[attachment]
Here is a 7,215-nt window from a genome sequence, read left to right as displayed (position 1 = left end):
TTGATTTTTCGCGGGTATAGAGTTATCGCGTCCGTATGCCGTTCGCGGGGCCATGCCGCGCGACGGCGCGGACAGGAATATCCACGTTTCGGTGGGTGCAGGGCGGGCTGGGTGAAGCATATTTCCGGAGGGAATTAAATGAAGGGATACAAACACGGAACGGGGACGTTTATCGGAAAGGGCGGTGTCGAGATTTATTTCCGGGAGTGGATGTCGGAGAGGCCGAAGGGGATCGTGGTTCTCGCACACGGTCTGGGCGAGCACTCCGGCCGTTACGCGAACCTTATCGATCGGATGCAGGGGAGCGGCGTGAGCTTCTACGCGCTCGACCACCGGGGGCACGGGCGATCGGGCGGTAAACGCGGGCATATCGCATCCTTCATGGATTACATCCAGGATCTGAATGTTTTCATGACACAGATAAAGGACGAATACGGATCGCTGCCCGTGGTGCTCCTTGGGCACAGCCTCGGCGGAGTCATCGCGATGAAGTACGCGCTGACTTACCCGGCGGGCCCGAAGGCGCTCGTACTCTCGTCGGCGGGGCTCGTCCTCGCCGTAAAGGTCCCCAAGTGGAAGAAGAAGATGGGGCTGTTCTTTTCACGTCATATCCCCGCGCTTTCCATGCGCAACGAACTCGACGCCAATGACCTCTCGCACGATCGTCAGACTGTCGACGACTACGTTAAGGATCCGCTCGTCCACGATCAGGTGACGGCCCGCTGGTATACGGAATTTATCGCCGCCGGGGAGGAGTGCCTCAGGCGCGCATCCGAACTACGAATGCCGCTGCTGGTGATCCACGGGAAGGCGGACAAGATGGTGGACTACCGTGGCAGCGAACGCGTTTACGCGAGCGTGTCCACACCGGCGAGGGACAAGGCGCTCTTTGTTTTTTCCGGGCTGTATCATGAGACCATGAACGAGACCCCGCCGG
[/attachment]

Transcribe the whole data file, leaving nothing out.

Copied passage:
Here is a 7,215-nt window from a genome sequence, read left to right as displayed (position 1 = left end):
TTGATTTTTCGCGGGTATAGAGTTATCGCGTCCGTATGCCGTTCGCGGGGCCATGCCGCGCGACGGCGCGGACAGGAATATCCACGTTTCGGTGGGTGCAGGGCGGGCTGGGTGAAGCATATTTCCGGAGGGAATTAAATGAAGGGATACAAACACGGAACGGGGACGTTTATCGGAAAGGGCGGTGTCGAGATTTATTTCCGGGAGTGGATGTCGGAGAGGCCGAAGGGGATCGTGGTTCTCGCACACGGTCTGGGCGAGCACTCCGGCCGTTACGCGAACCTTATCGATCGGATGCAGGGGAGCGGCGTGAGCTTCTACGCGCTCGACCACCGGGGGCACGGGCGATCGGGCGGTAAACGCGGGCATATCGCATCCTTCATGGATTACATCCAGGATCTGAATGTTTTCATGACACAGATAAAGGACGAATACGGATCGCTGCCCGTGGTGCTCCTTGGGCACAGCCTCGGCGGAGTCATCGCGATGAAGTACGCGCTGACTTACCCGGCGGGCCCGAAGGCGCTCGTACTCTCGTCGGCGGGGCTCGTCCTCGCCGTAAAGGTCCCCAAGTGGAAGAAGAAGATGGGGCTGTTCTTTTCACGTCATATCCCCGCGCTTTCCATGCGCAACGAACTCGACGCCAATGACCTCTCGCACGATCGTCAGACTGTCGACGACTACGTTAAGGATCCGCTCGTCCACGATCAGGTGACGGCCCGCTGGTATACGGAATTTATCGCCGCCGGGGAGGAGTGCCTCAGGCGCGCATCCGAACTACGAATGCCGCTGCTGGTGATCCACGGGAAGGCGGACAAGATGGTGGACTACCGTGGCAGCGAACGCGTTTACGCGAGCGTGTCCACACCGGCGAGGGACAAGGCGCTCTTTGTTTTTTCCGGGCTGTATCATGAGACCATGAACGAGACCCCGCCGG